While Democrats have been able to raise some concerns about the nominee, they argue the trove actually reveals little about Kavanaugh's judicial philosophy. In one tranche of emails, for example, an invitation to Heritage Foundation events is repeated over tens of thousands of pages.

Democrats have also accused Republicans of bypassing the normal process on Supreme Court nominees by allowing the Bush team to pass documents to Grassley.

Republicans counter that Democrats are trying to go on a fishing expedition for Bush-era documents that are "sensitive" for the administration but not relevant to Kavanaugh's legal thinking or the work he was doing in the White House.

Grassley is accusing Democrats of trying to "manipulate" voters by accusing Republicans of hiding information on Kavanaugh.

"I got a lot of questions at my town meetings across Iowa over the last week or so about the Supreme Court, but hardly any mention of this document issue cooked up by Washington insiders," he said.

Republicans say Grassley's request for documents from Kavanaugh's work as a White House counsel for Bush alone is estimated to total more than 900,000 pages. In addition, Grassley and Feinstein requested Kavanaugh's work from former independent counsel Ken Starr's Clinton probe. And records from his decade on the Court of Appeals for the D.C. Circuit will be given to senators.

GOP Sen. Ron Johnson (Wis.) mocked Democrats after his meeting with Kavanaugh, asking if they would be "looking at his 4th grade essays?"

But Democrats are getting a boost from an unusual ally in the fight, the National Archives.

The National Archives in a thirteen-paragraph statement defended the process it uses to review and release documents and distanced itself from the Bush legal team.

Giving documents directly from a president's own lawyers to the Judiciary Committee, the agency said, "is something that has never happened before."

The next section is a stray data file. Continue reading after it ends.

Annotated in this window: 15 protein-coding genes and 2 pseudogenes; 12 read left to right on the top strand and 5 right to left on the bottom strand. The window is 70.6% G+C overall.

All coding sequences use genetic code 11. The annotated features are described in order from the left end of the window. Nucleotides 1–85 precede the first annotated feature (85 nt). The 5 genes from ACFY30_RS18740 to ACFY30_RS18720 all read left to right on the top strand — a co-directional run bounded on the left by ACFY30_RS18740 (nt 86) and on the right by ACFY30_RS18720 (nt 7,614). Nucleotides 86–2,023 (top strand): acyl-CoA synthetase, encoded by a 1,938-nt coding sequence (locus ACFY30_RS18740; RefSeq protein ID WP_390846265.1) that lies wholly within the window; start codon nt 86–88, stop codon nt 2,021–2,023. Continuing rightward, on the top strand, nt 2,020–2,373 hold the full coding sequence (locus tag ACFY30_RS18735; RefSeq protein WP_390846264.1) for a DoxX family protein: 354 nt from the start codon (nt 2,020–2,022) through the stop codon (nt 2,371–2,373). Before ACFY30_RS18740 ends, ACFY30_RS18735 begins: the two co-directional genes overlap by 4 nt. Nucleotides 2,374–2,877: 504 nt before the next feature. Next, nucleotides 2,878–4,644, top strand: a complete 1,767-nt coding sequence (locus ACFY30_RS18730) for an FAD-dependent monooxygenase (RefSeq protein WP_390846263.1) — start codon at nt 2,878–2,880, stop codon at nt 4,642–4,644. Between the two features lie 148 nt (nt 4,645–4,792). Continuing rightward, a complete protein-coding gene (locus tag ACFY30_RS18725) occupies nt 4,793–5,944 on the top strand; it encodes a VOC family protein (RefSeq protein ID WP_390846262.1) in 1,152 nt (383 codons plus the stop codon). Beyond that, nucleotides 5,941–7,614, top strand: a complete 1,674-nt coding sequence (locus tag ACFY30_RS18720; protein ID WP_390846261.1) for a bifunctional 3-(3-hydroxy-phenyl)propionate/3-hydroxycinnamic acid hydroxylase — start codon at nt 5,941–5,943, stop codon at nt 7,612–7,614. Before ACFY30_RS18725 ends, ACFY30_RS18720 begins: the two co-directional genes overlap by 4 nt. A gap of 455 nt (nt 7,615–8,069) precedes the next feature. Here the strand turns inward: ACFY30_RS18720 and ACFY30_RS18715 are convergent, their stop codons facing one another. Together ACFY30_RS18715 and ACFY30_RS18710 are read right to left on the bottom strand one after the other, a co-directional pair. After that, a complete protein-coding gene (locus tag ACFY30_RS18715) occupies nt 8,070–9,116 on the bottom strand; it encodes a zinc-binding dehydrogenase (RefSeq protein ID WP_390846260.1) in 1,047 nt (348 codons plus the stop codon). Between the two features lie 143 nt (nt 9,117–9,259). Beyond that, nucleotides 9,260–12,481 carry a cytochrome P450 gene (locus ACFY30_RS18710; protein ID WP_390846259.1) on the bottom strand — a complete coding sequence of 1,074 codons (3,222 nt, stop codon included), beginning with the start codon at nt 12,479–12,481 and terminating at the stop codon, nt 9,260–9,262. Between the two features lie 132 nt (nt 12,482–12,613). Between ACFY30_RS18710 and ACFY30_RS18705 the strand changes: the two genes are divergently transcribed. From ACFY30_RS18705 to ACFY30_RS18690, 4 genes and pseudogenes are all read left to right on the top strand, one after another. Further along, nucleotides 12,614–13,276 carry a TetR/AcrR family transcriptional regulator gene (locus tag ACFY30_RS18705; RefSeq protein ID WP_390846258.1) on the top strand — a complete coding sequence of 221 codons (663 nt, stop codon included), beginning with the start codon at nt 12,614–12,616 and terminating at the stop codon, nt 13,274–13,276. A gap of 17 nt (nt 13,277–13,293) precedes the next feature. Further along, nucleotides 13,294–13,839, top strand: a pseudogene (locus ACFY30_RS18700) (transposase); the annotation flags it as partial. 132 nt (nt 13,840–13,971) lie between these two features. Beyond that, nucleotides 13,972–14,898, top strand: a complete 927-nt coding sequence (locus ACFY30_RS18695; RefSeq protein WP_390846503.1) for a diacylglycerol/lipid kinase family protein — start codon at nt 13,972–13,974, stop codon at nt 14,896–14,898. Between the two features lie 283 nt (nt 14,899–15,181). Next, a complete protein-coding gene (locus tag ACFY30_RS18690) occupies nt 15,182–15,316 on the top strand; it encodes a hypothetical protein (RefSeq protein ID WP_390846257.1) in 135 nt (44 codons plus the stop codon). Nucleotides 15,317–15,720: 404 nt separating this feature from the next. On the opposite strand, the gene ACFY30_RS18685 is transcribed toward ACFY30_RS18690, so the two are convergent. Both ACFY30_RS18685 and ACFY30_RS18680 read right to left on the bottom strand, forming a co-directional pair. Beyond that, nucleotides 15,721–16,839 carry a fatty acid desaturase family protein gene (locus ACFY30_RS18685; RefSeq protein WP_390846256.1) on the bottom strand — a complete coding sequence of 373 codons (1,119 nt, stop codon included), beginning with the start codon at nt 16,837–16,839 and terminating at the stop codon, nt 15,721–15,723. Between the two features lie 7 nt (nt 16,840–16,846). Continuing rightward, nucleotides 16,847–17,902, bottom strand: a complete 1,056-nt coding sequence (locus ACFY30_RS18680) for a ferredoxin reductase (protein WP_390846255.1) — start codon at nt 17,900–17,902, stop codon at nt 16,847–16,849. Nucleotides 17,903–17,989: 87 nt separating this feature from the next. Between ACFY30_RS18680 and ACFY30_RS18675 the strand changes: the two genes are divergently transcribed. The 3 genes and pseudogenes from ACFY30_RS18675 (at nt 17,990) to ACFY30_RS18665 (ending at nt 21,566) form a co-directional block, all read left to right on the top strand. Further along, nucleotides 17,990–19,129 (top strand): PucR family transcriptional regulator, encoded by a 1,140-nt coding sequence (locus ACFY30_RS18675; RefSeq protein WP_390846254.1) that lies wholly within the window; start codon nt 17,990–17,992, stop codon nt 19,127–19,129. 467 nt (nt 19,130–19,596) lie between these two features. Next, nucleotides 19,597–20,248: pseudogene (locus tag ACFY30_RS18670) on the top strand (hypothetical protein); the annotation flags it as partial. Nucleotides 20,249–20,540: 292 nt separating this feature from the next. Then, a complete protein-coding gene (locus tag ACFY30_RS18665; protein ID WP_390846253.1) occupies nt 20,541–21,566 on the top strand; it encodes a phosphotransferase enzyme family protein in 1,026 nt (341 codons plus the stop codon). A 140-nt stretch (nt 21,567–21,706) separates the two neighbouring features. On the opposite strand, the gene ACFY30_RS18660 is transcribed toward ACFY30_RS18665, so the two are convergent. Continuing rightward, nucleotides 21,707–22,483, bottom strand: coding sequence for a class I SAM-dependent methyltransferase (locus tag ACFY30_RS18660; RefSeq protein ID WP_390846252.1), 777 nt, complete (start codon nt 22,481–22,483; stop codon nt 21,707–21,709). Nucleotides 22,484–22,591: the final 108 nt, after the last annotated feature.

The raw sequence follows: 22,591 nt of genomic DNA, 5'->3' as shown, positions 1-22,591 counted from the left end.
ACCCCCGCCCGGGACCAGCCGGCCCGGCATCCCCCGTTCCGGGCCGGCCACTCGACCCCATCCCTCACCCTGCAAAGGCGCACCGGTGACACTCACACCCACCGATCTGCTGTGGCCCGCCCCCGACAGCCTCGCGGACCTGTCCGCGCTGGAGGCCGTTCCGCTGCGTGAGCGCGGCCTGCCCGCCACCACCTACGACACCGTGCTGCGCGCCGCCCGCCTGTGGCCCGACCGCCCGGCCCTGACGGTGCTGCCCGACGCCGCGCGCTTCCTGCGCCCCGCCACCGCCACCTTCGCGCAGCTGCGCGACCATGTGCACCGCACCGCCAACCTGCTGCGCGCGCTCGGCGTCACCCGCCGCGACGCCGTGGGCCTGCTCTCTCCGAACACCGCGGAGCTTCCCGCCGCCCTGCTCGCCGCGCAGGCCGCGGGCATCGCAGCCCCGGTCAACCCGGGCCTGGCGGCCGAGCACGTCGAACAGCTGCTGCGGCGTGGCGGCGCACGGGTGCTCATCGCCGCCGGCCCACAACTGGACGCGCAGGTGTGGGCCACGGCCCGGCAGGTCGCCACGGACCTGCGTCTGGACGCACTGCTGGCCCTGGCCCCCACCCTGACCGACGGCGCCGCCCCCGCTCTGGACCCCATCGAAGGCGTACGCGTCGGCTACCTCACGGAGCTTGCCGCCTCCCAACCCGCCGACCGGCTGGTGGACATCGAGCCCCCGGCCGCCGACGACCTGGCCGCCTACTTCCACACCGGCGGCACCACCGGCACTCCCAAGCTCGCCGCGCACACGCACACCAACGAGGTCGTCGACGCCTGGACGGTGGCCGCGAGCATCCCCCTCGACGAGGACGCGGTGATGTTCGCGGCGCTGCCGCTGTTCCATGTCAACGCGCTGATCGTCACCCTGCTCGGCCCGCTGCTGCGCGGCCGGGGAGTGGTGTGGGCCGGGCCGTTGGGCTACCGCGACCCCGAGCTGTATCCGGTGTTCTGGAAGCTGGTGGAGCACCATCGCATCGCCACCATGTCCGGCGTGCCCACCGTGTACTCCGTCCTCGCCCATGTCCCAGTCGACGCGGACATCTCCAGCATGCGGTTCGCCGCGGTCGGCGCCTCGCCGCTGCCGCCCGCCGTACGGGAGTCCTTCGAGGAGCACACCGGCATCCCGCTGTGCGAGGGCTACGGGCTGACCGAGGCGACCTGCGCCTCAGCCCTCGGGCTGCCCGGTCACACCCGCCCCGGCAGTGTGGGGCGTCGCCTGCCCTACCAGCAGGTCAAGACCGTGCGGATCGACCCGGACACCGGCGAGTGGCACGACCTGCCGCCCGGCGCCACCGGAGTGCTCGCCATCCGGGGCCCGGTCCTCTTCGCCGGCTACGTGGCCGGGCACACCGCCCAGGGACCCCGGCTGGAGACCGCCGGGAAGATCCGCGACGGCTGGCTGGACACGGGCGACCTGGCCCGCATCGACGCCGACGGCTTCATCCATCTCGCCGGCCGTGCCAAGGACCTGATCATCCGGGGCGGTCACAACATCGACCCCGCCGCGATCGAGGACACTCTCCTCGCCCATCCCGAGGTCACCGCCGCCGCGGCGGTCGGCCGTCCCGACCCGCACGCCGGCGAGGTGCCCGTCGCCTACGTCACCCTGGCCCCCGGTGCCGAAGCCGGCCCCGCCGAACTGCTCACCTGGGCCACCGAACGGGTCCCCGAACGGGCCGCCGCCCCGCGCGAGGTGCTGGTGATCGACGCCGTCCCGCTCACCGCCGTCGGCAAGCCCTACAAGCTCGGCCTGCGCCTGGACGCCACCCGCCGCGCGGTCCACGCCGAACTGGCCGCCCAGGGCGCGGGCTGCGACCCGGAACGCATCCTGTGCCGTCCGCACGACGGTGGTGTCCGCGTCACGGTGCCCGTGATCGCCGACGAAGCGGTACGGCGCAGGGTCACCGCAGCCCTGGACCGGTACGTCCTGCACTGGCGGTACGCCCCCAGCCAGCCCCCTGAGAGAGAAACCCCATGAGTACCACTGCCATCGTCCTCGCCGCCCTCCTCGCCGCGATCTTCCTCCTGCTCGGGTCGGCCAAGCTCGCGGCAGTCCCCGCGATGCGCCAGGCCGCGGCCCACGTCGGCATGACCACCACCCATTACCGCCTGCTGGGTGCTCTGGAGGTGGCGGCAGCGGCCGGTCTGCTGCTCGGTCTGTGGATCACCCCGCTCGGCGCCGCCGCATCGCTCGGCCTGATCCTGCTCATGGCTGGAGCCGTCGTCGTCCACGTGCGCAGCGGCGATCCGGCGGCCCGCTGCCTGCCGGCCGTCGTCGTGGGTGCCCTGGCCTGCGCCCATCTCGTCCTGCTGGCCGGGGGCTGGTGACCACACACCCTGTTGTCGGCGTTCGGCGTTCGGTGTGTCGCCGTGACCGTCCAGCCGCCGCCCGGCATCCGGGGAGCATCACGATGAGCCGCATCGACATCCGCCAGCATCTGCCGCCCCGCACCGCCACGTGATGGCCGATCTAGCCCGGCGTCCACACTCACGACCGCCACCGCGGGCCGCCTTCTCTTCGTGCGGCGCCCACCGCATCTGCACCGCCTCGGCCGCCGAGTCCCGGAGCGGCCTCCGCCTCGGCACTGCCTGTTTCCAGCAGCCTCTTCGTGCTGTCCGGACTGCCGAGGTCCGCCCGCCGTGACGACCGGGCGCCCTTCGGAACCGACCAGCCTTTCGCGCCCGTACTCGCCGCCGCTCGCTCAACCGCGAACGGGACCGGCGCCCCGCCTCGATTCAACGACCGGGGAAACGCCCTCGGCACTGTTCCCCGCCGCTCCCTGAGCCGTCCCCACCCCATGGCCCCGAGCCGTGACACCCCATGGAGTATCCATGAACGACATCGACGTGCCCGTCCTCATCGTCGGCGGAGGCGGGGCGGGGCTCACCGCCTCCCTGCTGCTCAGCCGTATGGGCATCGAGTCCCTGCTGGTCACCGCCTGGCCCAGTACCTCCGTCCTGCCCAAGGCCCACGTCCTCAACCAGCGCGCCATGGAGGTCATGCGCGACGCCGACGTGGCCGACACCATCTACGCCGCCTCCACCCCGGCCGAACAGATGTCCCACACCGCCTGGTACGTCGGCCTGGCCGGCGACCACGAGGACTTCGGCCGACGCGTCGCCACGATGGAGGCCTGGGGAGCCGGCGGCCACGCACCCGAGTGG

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"This effort by former President Bush does not represent the National Archives or the George W. Bush Presidential Library. The Senate Judiciary Committee is publicly releasing some of these documents on its website, which also do not represent the National Archives," the Archives added.

Democrats seized on the statement even as they also threatened to sue the Archives if it didn't comply with their Freedom of Information Act (FOIA) request for documents, including from Kavanaugh's three-year stint as Bush staff secretary.

Democrats say those documents crucial to understanding Kavanaugh's thinking on some of the most controversial issues of the time, including on torture and surveillance.

Grassley was open to a deal for a limited search of Kavanaugh's staff secretary records but Republicans say Democrats refused.

There are no signs the two parties will be able to reach an agreement.

Grassley doubled down on refusing to ask for Kavanaugh's staff secretary documents in a letter sent Saturday to Feinstein and Democratic Sens. Patrick Leahy (Vt.) and Dick Durbin (Ill.).

Grassley said that after initially refusing to negotiate, Feinstein's office pulled a "political stunt" on Friday and sent him a list of potential search terms to look for in Kavanaugh's staff secretary documents.

"Unfortunately, it is too late in the process to reopen the possibility of requesting staff secretary documents," he added. "Their actions evidence bad faith and politicized what could have been-and should have been-a bipartisan process."